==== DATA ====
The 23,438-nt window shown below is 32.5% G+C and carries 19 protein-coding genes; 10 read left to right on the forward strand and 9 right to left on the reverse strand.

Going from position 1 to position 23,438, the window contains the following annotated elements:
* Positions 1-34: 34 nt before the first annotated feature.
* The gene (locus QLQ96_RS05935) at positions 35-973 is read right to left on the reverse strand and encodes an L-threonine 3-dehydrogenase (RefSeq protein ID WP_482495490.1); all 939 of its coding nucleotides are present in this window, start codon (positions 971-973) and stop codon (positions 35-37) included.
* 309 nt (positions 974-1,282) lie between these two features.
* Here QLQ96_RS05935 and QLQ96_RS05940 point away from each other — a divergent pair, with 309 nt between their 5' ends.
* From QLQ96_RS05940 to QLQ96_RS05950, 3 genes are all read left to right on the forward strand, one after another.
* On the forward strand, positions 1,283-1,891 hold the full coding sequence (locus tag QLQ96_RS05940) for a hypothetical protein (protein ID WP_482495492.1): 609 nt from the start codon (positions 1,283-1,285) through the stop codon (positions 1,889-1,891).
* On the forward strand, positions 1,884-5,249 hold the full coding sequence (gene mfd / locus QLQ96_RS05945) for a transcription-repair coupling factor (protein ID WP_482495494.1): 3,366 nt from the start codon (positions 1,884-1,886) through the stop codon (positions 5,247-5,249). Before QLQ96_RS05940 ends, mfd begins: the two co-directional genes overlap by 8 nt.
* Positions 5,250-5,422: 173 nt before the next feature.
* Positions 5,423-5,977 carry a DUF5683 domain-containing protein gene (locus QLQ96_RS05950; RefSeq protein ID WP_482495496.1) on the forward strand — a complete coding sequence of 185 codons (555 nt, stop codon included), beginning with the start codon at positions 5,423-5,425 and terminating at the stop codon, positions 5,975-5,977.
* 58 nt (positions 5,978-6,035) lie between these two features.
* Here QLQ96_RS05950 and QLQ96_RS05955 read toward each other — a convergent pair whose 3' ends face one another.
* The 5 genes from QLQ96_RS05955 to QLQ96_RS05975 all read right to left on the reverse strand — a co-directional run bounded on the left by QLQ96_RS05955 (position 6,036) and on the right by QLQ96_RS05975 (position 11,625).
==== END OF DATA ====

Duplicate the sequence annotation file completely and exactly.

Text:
The 23,438-nt window shown below is 32.5% G+C and carries 19 protein-coding genes; 10 read left to right on the forward strand and 9 right to left on the reverse strand.

Going from position 1 to position 23,438, the window contains the following annotated elements:
* Positions 1-34: 34 nt before the first annotated feature.
* The gene (locus QLQ96_RS05935) at positions 35-973 is read right to left on the reverse strand and encodes an L-threonine 3-dehydrogenase (RefSeq protein ID WP_482495490.1); all 939 of its coding nucleotides are present in this window, start codon (positions 971-973) and stop codon (positions 35-37) included.
* 309 nt (positions 974-1,282) lie between these two features.
* Here QLQ96_RS05935 and QLQ96_RS05940 point away from each other — a divergent pair, with 309 nt between their 5' ends.
* From QLQ96_RS05940 to QLQ96_RS05950, 3 genes are all read left to right on the forward strand, one after another.
* On the forward strand, positions 1,283-1,891 hold the full coding sequence (locus tag QLQ96_RS05940) for a hypothetical protein (protein ID WP_482495492.1): 609 nt from the start codon (positions 1,283-1,285) through the stop codon (positions 1,889-1,891).
* On the forward strand, positions 1,884-5,249 hold the full coding sequence (gene mfd / locus QLQ96_RS05945) for a transcription-repair coupling factor (protein ID WP_482495494.1): 3,366 nt from the start codon (positions 1,884-1,886) through the stop codon (positions 5,247-5,249). Before QLQ96_RS05940 ends, mfd begins: the two co-directional genes overlap by 8 nt.
* Positions 5,250-5,422: 173 nt before the next feature.
* Positions 5,423-5,977 carry a DUF5683 domain-containing protein gene (locus QLQ96_RS05950; RefSeq protein ID WP_482495496.1) on the forward strand — a complete coding sequence of 185 codons (555 nt, stop codon included), beginning with the start codon at positions 5,423-5,425 and terminating at the stop codon, positions 5,975-5,977.
* 58 nt (positions 5,978-6,035) lie between these two features.
* Here QLQ96_RS05950 and QLQ96_RS05955 read toward each other — a convergent pair whose 3' ends face one another.
* The 5 genes from QLQ96_RS05955 to QLQ96_RS05975 all read right to left on the reverse strand — a co-directional run bounded on the left by QLQ96_RS05955 (position 6,036) and on the right by QLQ96_RS05975 (position 11,625).